Annie Get Your Gun review
Annie Get Your Gun Review - Broadway musicalBoth musical performances are good – the first in the 1950s and one following after nearly half a century, in 1999 (revised to adapt the present vision and reinforced the basic format, making it to be the show within the show). In addition to the musical film, there were also radio plays. However, the original play in terms of costumes loses much to common sense and to what actually were people wearing in the 1800th or 1700th, particularly those living in the Wild West. If you take away from them the white garment, stripes in all places, curly decorative embroidery, and the ideal branded clothes and make it all dirtier, get rid of cleanliness with its excessive brilliance, sequins, lace and fur, and give it the status of every day’s life – so we will receive something about equally plausible to clothing worn in the third part of the Back To The Future. Especially to one in what mercenaries in the faces of gang of bullies headed by Tannen were dressed in.
Since Ethel Merman were not starring in rethought play, who was a friend of Dorothy Fields, but Bernadette Peters replaced her, who really had serious talent, this musical has gained not only new colors from a talented performance, but also from rethinking of story and format of its filing. Slightly rustic way of giving the accent, which is tied to Annie now, does not interfere with the rest of anything – singing, comedy talent and the play itself. Despite the apparent feeling that Irving Berlin, who remade the show after half a century, was thinking of Dorothy’s play, he had to be at the forefront of those who clapped frantically to Bernadette’s acting.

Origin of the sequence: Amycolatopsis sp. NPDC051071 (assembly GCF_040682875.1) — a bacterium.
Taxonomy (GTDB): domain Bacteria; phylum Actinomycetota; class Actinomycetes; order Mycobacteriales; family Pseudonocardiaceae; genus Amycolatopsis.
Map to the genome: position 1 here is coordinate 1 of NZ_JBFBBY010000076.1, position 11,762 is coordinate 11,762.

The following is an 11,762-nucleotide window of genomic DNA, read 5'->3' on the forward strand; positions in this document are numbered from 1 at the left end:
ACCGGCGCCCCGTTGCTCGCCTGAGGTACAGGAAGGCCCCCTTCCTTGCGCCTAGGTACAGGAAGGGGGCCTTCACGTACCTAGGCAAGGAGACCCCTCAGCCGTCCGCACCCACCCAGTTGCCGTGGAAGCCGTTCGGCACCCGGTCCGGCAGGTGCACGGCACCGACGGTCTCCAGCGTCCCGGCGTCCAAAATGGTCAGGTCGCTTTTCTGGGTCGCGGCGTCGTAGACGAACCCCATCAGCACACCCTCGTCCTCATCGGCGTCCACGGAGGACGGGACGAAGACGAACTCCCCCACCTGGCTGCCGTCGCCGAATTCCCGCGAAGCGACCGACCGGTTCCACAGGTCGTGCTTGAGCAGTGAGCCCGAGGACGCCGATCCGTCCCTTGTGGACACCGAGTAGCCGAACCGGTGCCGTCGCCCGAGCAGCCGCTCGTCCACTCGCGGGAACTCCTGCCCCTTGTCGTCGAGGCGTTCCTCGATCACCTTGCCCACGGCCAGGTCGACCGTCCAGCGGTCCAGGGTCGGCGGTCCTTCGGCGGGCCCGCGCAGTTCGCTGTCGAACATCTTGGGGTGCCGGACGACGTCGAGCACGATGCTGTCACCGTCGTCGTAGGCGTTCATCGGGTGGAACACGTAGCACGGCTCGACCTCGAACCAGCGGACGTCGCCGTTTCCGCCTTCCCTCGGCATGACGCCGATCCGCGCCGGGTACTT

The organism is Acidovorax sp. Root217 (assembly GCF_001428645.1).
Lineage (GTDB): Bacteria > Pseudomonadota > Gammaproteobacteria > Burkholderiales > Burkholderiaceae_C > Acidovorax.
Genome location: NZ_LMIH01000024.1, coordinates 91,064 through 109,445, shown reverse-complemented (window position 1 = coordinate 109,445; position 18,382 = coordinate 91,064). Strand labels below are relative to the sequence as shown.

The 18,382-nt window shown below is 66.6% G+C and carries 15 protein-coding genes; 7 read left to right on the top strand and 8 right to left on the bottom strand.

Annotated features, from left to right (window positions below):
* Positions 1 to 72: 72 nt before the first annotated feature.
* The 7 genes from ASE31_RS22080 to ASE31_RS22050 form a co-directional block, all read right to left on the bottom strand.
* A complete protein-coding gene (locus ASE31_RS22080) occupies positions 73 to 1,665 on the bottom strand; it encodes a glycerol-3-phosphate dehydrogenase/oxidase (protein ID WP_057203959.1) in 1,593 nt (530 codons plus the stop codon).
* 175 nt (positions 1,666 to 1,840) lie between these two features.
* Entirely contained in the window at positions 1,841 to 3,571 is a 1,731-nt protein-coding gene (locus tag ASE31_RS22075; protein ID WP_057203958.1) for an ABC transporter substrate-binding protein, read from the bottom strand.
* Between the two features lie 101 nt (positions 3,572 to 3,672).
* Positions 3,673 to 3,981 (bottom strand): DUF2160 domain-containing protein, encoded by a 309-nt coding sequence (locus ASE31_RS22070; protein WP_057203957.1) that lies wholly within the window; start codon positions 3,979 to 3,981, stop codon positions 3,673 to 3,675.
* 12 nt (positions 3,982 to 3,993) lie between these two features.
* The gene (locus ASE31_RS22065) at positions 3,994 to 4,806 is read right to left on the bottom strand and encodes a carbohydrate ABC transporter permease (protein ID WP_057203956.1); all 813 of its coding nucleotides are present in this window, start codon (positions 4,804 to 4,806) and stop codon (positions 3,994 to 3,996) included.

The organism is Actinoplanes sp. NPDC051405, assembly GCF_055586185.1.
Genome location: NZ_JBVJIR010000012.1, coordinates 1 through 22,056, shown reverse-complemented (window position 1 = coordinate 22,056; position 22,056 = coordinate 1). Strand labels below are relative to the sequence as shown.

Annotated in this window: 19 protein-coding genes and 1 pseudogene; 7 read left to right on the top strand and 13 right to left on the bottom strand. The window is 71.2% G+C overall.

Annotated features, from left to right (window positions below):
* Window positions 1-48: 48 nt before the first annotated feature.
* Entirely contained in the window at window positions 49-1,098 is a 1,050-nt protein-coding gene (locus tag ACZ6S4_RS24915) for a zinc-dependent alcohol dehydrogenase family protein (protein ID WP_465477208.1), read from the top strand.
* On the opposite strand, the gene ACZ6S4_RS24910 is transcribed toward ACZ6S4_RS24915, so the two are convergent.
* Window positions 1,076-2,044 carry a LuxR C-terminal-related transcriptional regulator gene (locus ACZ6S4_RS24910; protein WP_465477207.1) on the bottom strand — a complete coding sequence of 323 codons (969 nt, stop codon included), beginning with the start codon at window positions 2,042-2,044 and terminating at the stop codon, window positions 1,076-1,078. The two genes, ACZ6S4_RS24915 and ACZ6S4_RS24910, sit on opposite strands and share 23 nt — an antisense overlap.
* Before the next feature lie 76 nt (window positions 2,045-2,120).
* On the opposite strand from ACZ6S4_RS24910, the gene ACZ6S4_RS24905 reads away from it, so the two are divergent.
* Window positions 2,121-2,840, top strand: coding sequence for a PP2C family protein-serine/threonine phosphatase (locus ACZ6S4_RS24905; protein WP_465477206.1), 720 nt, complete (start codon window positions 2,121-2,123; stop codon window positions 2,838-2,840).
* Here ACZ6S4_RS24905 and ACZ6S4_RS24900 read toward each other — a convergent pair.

Tom Wopat, who acts the lead male role – Frank’s, deserves a lot of respect for his talent and its revelation on the stage. May it be that his voice is not strong operatic, but he has his own assured way of the parties and perfectly sings in a duet with Annie.
In the show, a lot of whom are worth mentioning for the bright achievements – a great dancer Andrew Palermo and very interesting presentation of jokes by N. R. Snelson and the demonic nature of Valerie Wright, that she passed tremendously through the prism of her character – Dolly Tate.
Sitting Bull is the remaining character, depicting an Indian – the chief who gets good money for his oil-bearing land on which the government has set the towers. Despite the fact that songs, discriminating Indians, have been deleted, the comic and insulting character remained, as an atavism of the past. Play-in-play is very nice course, but it is not used as talented as in the production The Rivals, which was featured in the Williamstown Theatre, and it is a pity that Mr. Stone, along with his chief aide – decorator T. Walton did not watch the abovementioned play to learn the successful approach.
We should also mention a decent staging of dance at the beginning of the musical, which includes many dancers (good work of G. Daniele, choreographer). However, the Broadway version of the musical was cut by about 10 minutes, initially it lasted 2:50.
Last Update:April, 06th 2016